MPs from Western Kenya yesterday rejected President Uhuru Kenyatta’s invitation to discuss a plan to open up borders for Ugandan sugar, fearing a political backlash if they are seen to be supporting more dumping of sugar in the local market.
The MPs, who were scheduled to meet the President Thursday morning, maintained they would only attend the State House meeting after being furnished with full details of a deal said to have been struck in Uganda during Mr Kenyatta’s recent visit.
Under the deal, Kenya will hand issue licences to Ugandan traders to export sugar to Kenya, at a time when the local market is already flooded with cheap imported sugar, most of it illegally. “We have decided to decline State House invitation that would have taken place from 8am because we have no details of the deal,” Sakwa Bunyasi, the caucus chairman said.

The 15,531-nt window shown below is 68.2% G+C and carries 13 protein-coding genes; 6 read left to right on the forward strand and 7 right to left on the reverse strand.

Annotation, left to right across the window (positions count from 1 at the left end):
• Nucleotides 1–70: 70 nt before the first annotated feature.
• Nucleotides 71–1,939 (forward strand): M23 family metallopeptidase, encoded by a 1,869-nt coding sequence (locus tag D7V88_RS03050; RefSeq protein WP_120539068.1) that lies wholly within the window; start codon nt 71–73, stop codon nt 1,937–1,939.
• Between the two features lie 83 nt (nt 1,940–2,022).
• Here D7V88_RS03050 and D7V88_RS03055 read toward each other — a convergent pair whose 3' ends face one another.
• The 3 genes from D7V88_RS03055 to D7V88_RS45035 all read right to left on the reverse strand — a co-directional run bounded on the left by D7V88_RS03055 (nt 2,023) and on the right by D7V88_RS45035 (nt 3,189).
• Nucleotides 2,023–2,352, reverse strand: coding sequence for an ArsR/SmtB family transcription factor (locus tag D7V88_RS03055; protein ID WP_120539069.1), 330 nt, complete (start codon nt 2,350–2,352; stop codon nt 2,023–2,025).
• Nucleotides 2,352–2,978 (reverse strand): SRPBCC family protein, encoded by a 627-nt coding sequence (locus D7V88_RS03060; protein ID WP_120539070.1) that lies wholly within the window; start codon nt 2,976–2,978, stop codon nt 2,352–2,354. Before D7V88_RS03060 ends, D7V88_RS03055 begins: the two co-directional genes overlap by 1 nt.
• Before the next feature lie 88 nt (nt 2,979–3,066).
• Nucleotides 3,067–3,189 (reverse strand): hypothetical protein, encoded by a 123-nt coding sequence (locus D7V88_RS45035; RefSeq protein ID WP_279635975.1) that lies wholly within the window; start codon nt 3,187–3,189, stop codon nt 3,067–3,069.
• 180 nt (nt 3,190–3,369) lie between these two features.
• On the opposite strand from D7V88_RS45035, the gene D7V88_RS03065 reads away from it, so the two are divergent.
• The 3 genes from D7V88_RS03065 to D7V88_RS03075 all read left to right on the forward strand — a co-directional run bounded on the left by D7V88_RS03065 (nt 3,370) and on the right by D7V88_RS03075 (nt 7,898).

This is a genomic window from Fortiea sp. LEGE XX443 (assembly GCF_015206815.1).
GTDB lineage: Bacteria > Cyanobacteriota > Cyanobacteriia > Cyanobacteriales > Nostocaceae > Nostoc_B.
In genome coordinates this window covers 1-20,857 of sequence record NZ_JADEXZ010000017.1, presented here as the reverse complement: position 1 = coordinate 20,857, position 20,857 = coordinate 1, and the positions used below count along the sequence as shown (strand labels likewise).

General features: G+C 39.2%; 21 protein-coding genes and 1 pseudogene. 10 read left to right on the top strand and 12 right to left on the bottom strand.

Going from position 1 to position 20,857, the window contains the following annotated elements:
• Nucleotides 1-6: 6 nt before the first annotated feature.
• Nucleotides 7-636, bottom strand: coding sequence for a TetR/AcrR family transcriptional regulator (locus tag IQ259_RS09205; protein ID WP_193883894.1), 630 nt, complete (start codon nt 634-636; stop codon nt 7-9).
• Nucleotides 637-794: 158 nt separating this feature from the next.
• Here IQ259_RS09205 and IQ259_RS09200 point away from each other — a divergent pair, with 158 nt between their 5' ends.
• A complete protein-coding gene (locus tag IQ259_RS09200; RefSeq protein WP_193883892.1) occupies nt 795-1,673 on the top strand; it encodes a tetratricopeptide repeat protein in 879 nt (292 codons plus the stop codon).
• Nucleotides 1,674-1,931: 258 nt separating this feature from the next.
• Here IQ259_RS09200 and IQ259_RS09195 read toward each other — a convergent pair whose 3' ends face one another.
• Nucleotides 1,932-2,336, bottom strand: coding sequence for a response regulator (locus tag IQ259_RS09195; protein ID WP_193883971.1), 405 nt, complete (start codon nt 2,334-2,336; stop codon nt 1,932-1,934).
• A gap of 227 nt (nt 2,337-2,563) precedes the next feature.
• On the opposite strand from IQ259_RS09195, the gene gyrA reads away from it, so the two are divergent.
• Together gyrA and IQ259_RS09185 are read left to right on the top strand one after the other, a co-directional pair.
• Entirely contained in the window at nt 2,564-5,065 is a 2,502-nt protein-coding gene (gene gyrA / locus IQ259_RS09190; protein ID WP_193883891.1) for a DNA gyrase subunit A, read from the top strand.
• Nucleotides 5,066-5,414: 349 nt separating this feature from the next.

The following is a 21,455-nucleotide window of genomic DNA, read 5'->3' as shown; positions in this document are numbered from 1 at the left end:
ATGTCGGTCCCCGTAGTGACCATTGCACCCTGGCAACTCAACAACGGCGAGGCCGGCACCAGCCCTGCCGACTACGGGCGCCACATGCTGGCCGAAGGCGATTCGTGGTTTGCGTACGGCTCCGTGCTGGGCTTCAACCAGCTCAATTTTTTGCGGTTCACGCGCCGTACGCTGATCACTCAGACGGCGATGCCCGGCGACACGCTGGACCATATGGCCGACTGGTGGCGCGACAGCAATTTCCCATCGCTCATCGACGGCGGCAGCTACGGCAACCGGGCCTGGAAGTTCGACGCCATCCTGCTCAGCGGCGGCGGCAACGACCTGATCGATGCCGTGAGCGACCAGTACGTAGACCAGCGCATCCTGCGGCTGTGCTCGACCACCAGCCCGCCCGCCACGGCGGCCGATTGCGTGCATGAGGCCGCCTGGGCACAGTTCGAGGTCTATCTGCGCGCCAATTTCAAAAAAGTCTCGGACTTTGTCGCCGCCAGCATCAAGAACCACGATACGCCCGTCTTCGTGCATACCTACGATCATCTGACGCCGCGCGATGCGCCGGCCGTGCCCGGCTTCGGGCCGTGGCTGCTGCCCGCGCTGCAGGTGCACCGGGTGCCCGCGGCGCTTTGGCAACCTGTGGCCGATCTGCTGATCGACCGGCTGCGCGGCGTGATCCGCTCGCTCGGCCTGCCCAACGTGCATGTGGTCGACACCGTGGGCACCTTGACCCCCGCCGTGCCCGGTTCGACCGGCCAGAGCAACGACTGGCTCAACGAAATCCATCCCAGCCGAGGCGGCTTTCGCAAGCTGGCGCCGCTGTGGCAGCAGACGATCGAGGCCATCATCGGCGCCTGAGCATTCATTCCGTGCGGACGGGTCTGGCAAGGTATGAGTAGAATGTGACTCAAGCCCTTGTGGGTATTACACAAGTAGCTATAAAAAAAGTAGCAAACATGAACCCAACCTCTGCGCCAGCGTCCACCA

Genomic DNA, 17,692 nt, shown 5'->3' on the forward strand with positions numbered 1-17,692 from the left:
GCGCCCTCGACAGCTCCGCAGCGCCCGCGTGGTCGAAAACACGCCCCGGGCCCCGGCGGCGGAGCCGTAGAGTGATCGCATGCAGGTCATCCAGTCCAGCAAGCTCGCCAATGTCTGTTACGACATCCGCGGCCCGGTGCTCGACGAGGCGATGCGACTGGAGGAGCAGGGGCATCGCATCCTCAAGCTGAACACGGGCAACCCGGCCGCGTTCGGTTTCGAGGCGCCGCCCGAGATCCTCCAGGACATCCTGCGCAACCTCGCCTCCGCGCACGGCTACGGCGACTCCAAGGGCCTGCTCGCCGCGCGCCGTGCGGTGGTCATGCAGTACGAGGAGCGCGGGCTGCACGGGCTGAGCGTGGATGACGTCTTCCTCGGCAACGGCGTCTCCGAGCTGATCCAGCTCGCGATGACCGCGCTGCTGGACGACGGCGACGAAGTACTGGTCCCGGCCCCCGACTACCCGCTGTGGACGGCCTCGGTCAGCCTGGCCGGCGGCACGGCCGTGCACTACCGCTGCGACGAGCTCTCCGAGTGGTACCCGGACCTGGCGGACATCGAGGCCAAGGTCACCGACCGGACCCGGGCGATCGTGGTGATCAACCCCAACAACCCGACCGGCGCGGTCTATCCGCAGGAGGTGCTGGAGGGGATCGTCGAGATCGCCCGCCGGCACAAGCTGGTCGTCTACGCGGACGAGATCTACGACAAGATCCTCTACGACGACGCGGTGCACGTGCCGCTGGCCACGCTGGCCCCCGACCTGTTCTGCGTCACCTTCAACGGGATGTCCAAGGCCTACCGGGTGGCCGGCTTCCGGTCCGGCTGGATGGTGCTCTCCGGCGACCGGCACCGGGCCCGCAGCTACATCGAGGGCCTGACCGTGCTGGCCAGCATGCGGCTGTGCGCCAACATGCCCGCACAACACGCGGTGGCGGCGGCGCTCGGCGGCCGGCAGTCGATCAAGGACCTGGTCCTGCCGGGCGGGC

The 11 MPs also demanded the inclusion of MPs from Nyanza and Coast region where sugar is grown. Kenya, which produces about 590,000 tonnes annually consumes around 800,0000 tonnes. Kenya imports up to 200,000 tonnes of sugar to bridge the deficit from the Common Market for Eastern and Southern Africa member states under special licences issued by Sugar Directorate.
The country’s supply of the commodity may be worse off this year after the largest miller – Mumias Sugar – stumbled in the first half of the year, prompting a government bailout. President Kenyatta has defended the deal saying it smacks of good neighbourliness to import from Uganda – Kenya’s top export destination – than other markets such as Brazil.